China’s education system is robbing its young people of the chance to become unique individuals, a leading educationalist says.
Author and academic Sir Anthony Seldon says China’s strict schooling style needs to change or its youngsters will suffer, along with its economy.
Chinese schools, often criticised for rote and repetitive learning, should be more holistic, says Sir Anthony.
The comments come during Chinese President Xi Jinping’s visit to the UK.
In a speech at the Institute of Education on Wednesday, the president seemed to take on board some of these notions.
He said, after watching a BBC programme recreating a Chinese school in England, he had realised that “the British have learned the virtues of strict discipline” from China.
The Chinese, meanwhile, had been learning the advantages of recreation, he added.
“Chinese children do not play enough. They should play more,” Mr Xi said.
Chinese education – the facts
The school day in China’s state schools starts at 7am with various physical exercises.
Amongst other daily constitutionals, such as Tai Chi, pupils are encouraged to massage their eyes to keep them healthy and get them ready for the day.
The children have two meal breaks in the 12-hour school day and will exercise together every day – sometimes twice a day.
The teaching style is focused on note-taking and repetition, otherwise known as rote learning.
This is a great contrast to England’s more interactive teaching style, where pupils are encouraged to participate in class and make judgments for themselves.
The Chinese believe children learn faster and better by rote learning
Chinese children live under the One Child Policy and feel the weight of responsibility on their shoulders, so there is great importance placed on their educational achievements.
Good exam results are associated with social status and success and entire families can pin all their hopes on the single child.
Chinese pupils learn the same subjects as English school children in the main, but are combined with practical work experience around the school campus, as well as Chinese culture, morality and ethics.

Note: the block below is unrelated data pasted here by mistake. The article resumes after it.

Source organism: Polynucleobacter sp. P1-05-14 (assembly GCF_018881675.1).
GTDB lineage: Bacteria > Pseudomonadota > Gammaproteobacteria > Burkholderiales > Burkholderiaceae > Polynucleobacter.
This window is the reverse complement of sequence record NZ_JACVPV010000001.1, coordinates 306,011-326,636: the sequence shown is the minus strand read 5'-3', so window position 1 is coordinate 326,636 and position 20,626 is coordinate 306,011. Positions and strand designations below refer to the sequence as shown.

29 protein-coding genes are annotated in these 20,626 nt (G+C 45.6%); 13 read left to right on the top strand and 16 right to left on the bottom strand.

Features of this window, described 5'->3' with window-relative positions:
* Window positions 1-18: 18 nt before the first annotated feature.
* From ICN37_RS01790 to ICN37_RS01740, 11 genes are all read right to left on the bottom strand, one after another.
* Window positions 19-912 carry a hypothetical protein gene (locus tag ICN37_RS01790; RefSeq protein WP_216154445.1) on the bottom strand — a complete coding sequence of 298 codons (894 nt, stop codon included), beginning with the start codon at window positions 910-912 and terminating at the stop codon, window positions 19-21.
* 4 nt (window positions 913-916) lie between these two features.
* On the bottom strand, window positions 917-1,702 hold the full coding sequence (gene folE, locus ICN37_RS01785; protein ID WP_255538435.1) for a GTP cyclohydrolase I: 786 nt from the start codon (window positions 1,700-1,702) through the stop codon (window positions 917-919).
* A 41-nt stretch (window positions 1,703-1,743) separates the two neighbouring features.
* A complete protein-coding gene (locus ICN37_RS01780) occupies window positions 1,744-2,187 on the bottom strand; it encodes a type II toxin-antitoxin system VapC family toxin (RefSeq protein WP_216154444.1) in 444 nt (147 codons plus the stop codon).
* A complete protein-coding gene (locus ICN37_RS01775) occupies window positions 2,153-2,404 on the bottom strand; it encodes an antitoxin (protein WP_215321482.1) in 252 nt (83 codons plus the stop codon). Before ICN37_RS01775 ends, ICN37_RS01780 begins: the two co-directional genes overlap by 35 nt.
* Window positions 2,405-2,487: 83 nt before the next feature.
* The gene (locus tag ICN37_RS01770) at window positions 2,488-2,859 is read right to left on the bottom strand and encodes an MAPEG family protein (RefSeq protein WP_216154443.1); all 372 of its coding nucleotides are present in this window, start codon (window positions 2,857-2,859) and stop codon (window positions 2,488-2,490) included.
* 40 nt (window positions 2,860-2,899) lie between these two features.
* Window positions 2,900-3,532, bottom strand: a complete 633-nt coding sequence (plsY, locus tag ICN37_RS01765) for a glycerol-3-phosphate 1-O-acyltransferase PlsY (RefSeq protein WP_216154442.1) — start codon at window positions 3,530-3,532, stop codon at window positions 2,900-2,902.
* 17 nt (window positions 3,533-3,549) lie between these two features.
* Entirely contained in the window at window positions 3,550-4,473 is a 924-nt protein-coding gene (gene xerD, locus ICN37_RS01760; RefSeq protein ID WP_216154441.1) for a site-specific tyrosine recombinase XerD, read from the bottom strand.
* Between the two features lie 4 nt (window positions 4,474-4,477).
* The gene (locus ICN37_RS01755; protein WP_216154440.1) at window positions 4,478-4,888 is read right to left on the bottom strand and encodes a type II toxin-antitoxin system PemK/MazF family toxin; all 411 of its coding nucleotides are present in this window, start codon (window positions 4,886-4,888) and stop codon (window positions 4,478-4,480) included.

One feature of Chinese schools that England’s teachers may welcome is that the pupils almost always are required to clean their own classrooms.
China’s schools educate an estimated 192,000,000 children – a fifth of the world’s school age children.
In a speech in Shanghai on Friday, Sir Anthony, now vice-chancellor of the University of Buckingham, said: “China has some of the top schools in the world and is leading the way with maths and science.”
Indeed Shanghai and Hong Kong are among the top performing districts in the world, according to the Organisation of Economic Co-operation and Development.
Sir Anthony added: “It is the ‘human’ skills that cannot be replaced by computers that Chinese schools and schools worldwide need to be giving far greater focus.
“Many schools are robbing the young of the opportunity to blossom into the unique individuals that they are because too many teachers think that solely cramming pupils’ heads full of facts is education.
“Many education systems focus on exams being the sole validators of school, but recent research suggests that jobs with a big growth in salary have been those that require a high degree of social skills,” he adds.
Sir Anthony, former master of leading private school Wellington College, is a great advocate of protecting and enhancing pupils’ well-being in order to maximise their potential to learn and express themselves confidently.
Like many private schools, Wellington College has an international school in China, where it offers a traditional English public school education.